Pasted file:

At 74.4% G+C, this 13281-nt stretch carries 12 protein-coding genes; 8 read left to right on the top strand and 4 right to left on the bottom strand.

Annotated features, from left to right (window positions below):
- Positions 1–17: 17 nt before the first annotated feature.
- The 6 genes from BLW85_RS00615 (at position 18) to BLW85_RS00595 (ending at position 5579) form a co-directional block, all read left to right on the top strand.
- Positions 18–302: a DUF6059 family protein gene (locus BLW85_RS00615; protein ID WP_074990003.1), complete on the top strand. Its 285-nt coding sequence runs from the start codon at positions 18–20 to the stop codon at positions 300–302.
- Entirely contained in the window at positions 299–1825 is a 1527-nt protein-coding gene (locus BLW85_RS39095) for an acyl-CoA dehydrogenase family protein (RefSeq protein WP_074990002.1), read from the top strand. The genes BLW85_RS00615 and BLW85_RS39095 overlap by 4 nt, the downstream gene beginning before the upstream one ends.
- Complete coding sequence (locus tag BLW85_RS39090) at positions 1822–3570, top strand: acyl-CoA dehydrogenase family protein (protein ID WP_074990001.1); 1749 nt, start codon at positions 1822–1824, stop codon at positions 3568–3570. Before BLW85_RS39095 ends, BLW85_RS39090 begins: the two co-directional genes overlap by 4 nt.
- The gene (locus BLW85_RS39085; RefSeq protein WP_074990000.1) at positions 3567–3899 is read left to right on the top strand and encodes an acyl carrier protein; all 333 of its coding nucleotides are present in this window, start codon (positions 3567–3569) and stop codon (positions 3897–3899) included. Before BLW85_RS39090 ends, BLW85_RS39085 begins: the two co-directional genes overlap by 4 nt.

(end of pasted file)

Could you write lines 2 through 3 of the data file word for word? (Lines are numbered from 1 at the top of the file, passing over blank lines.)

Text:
Annotated features, from left to right (window positions below):
- Positions 1–17: 17 nt before the first annotated feature.